As the worst measles outbreak in New York in decades rages on, health officials have launched an "aggressive, multi-pronged" attack against the disease that has sickened over 200 people in five months.

Since fall in 2018 at least 204 people have necome ill with the highly contagious and potentially deadly disease, which can be prevented by a safe vaccine. Most cases have hit the state’s Orthodox Jewish communities, where some families may find it difficult to access vaccinations in a trend that has weakened herd immunity. Anti-vaccine campaigners have also targeted such communities with misinformation, Vox reported. Outbreaks have occured as travelers returning home from countries including Israel—which is experiencing its own measles outbreak—bring the disease to the U.S. and encounter unimmunized individuals. 

Jill Montag, spokesperson for the New York State Department of Health, told USA Todayon Monday that thousands of children without the appropriate shots have been excluded from 29 schools and daycare centers where the virus may be present.

"We will continue our aggressive, multi-pronged response, until it is clear the outbreak has been contained," she said. 

In the past week, New York City health officials confirmed two new measles cases in the Williamsburg neighborhood, and one in the Borough Park area of Brooklyn. The incidences bringing the total number of members of the city’s Orthodox Jewish community diagnosed with measles between October 2018 and February 6, 2019 to 67. 

Meanwhile, in Rockland County, some 130 cases were diagnosed between September 2018 and February 6. Officials said an international traveler arrived in the county to the west of the Hudson River, with additional cases exposing more people to the virus. Of the total measles patients, 82 percent were unvaccinated, while three percent only had one shot. To work correctly, the MMR jab must be administered twice.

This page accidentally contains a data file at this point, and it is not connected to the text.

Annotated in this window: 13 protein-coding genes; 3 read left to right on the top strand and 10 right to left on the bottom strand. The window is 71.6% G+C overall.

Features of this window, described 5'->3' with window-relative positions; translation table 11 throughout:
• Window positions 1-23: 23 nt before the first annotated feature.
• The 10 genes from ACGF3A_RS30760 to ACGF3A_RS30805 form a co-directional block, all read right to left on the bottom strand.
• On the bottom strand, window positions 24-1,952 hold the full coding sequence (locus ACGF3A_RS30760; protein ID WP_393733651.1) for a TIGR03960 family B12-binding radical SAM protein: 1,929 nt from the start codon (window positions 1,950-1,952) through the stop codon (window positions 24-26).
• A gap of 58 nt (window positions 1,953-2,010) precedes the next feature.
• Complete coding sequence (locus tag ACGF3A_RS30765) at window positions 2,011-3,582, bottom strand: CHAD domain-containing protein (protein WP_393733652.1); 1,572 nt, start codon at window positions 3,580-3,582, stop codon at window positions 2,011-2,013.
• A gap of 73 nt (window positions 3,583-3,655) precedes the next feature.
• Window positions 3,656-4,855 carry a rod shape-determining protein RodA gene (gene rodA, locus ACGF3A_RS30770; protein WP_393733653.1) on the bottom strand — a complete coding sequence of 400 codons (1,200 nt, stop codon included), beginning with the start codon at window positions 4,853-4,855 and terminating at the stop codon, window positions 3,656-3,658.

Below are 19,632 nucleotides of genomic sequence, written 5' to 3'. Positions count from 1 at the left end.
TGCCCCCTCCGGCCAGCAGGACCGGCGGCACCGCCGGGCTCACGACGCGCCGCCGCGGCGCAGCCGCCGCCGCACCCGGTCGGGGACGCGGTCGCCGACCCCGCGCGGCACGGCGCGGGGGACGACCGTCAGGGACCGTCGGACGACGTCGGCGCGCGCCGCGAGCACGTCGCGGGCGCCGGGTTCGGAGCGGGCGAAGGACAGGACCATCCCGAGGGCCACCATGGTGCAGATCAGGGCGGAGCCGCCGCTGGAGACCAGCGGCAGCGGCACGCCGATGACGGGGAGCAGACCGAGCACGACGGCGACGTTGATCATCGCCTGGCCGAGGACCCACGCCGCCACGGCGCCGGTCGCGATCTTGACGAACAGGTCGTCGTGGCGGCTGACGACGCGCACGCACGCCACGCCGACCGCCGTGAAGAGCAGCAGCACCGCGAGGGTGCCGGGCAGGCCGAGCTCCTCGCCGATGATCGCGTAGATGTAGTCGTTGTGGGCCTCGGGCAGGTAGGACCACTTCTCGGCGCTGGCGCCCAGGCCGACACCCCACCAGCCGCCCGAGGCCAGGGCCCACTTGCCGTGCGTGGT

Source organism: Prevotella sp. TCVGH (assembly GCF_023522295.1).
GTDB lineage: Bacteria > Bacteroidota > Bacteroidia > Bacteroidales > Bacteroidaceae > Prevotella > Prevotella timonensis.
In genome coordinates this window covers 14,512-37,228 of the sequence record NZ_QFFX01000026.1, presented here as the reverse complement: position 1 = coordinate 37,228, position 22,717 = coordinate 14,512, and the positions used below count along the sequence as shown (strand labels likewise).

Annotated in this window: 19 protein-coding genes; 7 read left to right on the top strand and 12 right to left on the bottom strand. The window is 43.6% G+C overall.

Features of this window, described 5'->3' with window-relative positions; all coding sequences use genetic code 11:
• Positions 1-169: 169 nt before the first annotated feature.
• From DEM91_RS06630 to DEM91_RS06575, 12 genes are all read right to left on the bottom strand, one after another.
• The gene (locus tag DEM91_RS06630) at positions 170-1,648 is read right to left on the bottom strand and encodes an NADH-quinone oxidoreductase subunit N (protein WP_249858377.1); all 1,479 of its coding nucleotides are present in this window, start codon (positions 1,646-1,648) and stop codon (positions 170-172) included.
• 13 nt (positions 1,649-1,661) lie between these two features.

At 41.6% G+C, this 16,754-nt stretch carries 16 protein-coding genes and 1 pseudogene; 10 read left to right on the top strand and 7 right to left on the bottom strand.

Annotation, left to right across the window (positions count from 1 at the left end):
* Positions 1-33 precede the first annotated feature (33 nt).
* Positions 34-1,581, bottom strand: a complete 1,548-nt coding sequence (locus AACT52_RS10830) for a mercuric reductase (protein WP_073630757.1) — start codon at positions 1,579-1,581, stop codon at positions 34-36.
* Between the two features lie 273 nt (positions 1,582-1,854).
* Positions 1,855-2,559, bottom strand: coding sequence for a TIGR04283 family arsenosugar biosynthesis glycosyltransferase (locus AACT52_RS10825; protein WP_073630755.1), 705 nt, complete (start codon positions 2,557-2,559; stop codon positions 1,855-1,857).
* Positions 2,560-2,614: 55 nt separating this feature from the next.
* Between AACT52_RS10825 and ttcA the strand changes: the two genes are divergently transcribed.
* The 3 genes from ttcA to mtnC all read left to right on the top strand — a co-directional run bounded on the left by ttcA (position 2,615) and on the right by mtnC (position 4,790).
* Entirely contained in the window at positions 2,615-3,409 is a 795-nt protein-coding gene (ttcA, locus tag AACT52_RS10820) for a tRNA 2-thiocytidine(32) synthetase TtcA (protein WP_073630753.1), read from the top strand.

And Monroe County, to the west of New York state, has been hit by seven cases of measles this year: four cases confirmed in a lab, and three fitting the clinical profile of the dangerous condition. 

That outbreak has been linked to an unvaccinated child returning from Ukraine—where the disease has not been eliminated—who passed the disease on two unimmunized children, Spectrum Local News reported citing health officials. Other outbreaks in New York last year affected areas including Orange County, but no new cases have been reported in 2019. 

Ryan Horey, Monroe County health department public information officer, told WXXI in early February: “The important through-line that connects all of these—all seven measles cases in Monroe County—is that all seven of them are unvaccinated.”

The outbreak highlighted “just how important it is it is for everyone in the community to get vaccinated,” he said.

“That’s why herd immunity is so important,” Horey continued. “You don’t just get vaccinated for yourself. You get it so you can stop the disease from spreading and infecting other people who aren’t eligible for the vaccine.” Read more at MSN